Importance Of Interdisciplinary Education

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For many years educators have sought the nature of knowledge - even taxonomies of education have had limited success. Harold F. O’Neil (17) in “Learning Strategies” recognises the nature of knowledge in the ‘duality of thinking’ - in the dual coding system of man, which consists of imagery’ and ‘language’. In the Curriculum Statement we quote Anton Ehrenzweig (8) well known for his perceptual theories in the arts, as saying about the nature of knowledge: “The creative thinker is capable of alternating between the differentiated and undifferentiated modes of thinking, harnessing them together to give him service for solving very definite tasks.” Thus, interdisciplinary approach essentially seeks meaning in any area of knowledge and creates…show more content…
The Birth of an Interdisciplinary Learning Approach The inventiveness of Leonardo da Vinci, as recorded in his drawings, demonstrates the extent to which the arts and the sciences, particularly, can be synthesised in perceiving an original idea, and developed through an integration of art and technology. It is in this integration that an interdisciplinary approach to learning and communication can be born. At the University of Melbourne in 1972 (1) it was debated whether inter-disciplinary education (the, then, ‘new’ education) was really a true integration of subject areas, or whether it was a form of lip- service being paid to the need to under-specialise while still preserving the authority of disciplines. ‘How does integration take place?” was asked. Koestler (13), likewise Professor Arnheim (2) answered that it has to be something that can be developed. Arnheim stated that integration in learning can best take place when it can be visualised in concrete form, something that happens to the artist and designer all the time. Koestler applied words like ‘cross-fertilisation’ to the merger of various associated or non- associated ideas which can produce new…show more content…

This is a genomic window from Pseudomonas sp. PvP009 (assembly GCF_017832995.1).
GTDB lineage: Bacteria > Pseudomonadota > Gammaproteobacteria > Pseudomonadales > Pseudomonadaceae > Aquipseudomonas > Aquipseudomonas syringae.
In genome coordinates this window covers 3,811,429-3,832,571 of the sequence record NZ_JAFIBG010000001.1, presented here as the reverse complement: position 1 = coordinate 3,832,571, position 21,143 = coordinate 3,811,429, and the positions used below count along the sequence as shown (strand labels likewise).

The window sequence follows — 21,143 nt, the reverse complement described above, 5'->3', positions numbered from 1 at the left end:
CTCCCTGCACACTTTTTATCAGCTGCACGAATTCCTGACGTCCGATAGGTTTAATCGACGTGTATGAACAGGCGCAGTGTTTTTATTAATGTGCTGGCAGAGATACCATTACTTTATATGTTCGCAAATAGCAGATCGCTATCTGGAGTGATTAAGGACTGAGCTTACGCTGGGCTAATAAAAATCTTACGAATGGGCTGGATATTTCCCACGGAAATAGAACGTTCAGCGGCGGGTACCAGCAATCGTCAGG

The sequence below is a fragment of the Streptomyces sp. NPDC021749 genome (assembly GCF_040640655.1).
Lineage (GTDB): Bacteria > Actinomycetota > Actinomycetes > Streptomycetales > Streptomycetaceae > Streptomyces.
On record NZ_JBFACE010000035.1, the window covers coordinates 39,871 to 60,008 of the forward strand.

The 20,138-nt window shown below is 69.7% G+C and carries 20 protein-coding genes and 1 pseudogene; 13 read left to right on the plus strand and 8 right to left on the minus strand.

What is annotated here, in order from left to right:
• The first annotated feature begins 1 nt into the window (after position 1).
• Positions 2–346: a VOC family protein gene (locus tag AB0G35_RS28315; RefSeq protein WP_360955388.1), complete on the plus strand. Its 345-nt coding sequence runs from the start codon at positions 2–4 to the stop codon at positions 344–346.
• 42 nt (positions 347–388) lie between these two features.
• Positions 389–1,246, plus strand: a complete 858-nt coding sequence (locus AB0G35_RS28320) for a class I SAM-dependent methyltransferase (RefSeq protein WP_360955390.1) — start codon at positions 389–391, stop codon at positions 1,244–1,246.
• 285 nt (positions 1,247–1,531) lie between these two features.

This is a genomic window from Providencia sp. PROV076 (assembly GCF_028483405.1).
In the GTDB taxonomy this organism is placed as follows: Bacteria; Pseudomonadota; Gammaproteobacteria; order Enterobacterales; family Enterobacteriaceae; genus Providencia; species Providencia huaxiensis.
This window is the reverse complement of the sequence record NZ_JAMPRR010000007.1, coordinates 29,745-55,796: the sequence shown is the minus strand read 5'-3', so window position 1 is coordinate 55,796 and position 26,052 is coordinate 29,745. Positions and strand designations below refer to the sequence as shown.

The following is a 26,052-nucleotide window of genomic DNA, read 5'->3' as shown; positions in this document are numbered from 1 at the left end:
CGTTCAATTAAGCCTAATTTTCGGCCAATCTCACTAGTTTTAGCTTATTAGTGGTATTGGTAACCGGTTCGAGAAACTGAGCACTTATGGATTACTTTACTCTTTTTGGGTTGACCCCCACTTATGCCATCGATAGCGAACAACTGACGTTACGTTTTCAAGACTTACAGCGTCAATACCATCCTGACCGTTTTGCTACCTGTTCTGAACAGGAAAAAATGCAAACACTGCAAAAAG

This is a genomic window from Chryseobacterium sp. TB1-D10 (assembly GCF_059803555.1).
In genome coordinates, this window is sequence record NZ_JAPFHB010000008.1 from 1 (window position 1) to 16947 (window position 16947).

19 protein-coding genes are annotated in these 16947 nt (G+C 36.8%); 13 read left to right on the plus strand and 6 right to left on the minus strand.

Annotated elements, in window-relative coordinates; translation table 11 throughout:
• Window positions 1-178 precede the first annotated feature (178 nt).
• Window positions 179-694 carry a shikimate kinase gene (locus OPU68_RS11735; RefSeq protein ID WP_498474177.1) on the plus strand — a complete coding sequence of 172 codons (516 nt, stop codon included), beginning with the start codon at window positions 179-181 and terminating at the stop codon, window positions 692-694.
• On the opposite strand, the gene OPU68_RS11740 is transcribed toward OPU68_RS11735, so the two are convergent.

In Renaissance engineering, drawing technologies were means of expressing and formulating ideas. There was a symbiotic relationship between technology and art in Renaissance inventions. We believe this can still be the situation today, but it seems another ‘renaissance’ must take pace to re-affirm the place of the right hemisphere of thought - the Private World - which has become the forgotten half of education. It is this nonverbal expression which makes it possible to exploit any number of disciplines and express an idea through a range of visual patterns, which are not forgotten as readily as a flow of words. An internal document published by the Graphic Communication Secondary Committee, January 1979 (3), records discussion regarding the nature of the ‘mind/body’ problem; that is, how can we describe the skilled action of the mind when seen externalized in some kind of activity? To achieve this, general recognition was given to the need to see man’s art integrated with man’s technology and
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